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Archive for February, 2014

President Obama might get a reprieve from the politically fired Keystone XL decision.  Last week a Nebraska judge ruled that the governor didn’t have the legal right to grant the pipeline company eminent domain.  She said that authority rested with the Public Service Commission.  Appeals will be filed but that all takes time.

Moving tar sands oil through a pipe is not going to produce much CO2.  Moving the oil by rail would be less efficient and would produce CO2.  The rail option has more problems.  There are not enough tanker cars presently available to transport the more than 800,000 gallons of bitumen anticipated every day.  Up to six times as many cars will be needed to do the job.  Last year’s tanker car accident up in Canada and a more recent one in Montana spotlight the inherent dangers.  I doubt that towns along the route will be happy to have six times as many trains rolling through.

A decision to block the pipeline will probably delay the movement of the tar sands oil into the US for a while. Approving the pipeline will accelerate the rate of energy intensive tar sands extraction, CO2 emissions and ecological destruction.  The possibility for polluting pipeline spills has already been shown to be a reality in existing infrastructure.

Meanwhile England is having historic flooding, California and Brazil are having historic droughts, a polar vortex stranded motorists and slowed winter economic activity from Atlanta to New York and Olympic skiers have petitioned the UN to take action to save the source of their sport.  Are members of congress hearing anything from their constituents about these extreme weather events?  How much time is left before the weather straight jackets all of us at once?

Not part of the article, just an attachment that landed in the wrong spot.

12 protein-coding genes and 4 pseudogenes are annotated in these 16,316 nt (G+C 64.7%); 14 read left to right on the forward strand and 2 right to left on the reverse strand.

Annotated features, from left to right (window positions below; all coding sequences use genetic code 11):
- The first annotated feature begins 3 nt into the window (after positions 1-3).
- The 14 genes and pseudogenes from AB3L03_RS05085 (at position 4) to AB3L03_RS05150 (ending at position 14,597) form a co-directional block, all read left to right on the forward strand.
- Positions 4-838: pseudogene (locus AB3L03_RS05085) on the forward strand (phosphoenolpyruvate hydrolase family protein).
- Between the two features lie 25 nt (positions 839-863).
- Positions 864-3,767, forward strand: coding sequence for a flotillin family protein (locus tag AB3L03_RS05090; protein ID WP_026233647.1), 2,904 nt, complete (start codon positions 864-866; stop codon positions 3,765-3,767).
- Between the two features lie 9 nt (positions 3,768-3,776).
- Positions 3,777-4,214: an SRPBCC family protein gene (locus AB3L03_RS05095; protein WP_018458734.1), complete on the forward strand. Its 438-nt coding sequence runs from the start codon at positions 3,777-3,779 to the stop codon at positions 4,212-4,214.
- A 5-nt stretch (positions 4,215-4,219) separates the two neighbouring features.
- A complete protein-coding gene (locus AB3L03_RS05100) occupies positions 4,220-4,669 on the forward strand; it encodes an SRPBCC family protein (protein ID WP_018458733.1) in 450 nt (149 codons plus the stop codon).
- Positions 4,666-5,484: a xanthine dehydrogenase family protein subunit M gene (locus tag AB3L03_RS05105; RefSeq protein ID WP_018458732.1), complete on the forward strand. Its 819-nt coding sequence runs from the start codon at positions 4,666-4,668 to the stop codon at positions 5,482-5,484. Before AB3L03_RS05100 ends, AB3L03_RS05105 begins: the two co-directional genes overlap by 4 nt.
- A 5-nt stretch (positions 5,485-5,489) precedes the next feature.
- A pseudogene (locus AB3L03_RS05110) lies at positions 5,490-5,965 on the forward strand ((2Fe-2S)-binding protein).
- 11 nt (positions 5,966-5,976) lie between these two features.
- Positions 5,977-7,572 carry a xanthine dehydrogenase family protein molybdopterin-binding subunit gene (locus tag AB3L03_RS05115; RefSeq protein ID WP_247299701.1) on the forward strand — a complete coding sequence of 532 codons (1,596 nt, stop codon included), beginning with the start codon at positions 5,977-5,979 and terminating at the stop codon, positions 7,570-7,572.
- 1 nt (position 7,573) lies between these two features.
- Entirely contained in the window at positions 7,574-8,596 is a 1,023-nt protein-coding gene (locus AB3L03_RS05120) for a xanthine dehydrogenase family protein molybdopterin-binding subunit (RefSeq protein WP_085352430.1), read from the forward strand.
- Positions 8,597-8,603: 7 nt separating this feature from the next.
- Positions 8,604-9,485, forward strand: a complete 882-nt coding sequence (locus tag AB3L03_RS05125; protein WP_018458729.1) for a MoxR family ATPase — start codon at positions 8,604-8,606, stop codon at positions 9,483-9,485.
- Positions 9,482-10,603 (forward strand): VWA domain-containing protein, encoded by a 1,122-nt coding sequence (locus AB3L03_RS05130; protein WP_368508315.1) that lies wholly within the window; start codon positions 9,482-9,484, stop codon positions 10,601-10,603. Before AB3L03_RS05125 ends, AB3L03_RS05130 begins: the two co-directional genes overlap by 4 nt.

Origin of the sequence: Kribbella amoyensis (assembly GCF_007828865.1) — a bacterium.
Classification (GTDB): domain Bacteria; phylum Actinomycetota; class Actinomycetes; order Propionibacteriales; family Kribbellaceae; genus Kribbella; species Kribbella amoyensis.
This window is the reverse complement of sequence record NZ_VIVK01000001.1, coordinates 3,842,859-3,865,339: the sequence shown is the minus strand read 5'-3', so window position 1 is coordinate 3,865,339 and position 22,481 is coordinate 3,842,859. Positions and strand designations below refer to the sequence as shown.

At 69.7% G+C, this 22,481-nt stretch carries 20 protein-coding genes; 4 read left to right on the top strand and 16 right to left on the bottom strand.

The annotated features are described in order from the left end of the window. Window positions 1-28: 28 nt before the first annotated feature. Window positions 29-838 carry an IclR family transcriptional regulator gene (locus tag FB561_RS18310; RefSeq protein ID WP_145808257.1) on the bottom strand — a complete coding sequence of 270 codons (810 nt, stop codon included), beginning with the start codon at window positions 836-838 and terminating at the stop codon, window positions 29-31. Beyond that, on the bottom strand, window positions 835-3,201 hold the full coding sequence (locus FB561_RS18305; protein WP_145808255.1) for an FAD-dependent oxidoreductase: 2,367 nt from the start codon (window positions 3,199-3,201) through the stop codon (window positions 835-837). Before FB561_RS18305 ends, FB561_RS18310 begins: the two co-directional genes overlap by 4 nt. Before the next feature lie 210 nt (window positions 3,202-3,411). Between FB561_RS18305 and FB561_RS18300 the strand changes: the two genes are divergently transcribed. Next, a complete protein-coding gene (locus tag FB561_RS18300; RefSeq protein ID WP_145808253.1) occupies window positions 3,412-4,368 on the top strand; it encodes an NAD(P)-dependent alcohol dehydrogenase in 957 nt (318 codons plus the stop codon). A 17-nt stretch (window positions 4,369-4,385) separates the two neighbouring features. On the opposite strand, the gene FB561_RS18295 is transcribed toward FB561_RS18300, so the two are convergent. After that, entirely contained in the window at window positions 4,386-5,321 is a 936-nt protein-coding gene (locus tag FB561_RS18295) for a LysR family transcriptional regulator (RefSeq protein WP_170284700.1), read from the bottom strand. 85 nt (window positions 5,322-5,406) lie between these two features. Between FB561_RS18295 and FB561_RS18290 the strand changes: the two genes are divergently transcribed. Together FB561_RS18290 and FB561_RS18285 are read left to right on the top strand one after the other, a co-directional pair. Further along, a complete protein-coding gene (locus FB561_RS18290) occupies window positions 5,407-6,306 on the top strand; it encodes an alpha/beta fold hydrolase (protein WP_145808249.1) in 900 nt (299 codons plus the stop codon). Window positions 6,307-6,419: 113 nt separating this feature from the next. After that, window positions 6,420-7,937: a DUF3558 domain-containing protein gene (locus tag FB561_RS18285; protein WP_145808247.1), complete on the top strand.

The president has moved aggressively to promote clean energy alternatives.  New CAFE standards are improving emissions per driven mile.  Regulations will soon go in place on coal power plants.  California and the states in the Northeast Regional Greenhouse Gas Initiative are meeting their goals with cap and trade policies.  Cities are taking action to reduce greenhouse gases.  Greenlighting the production and burning of tar sands oil would be stepping back from the path established toward carbon reduction.

The president’s best action to reduce CO2 emissions from tar sands exploitation would be to impose an import tax on this toxic gunk.  Money from the tax would not accrue to the government.  It would not be a revenue source but a pure pollution abatement tax.  Money raised would be distributed out to taxpayers and not used to fund any government program.  Last year respected republican economist and more recently a climate activist, George Shultz, urged lawmakers to adopt a revenue neutral tax on carbon from all sources.  Revenue neutrality would give concerned republicans a way to take action on climate change.

The president should turn down the Keystone pipeline application.  This would keep the tar sands exploitation process a present levels and force the oil barons to build more cars and contend with the public’s new awareness of safety issues.  Then he should work with any members of both parties to build support for a carbon tax.  A pollution tax barrier is necessary now because climate disruption is upon us.

Sam Kendall

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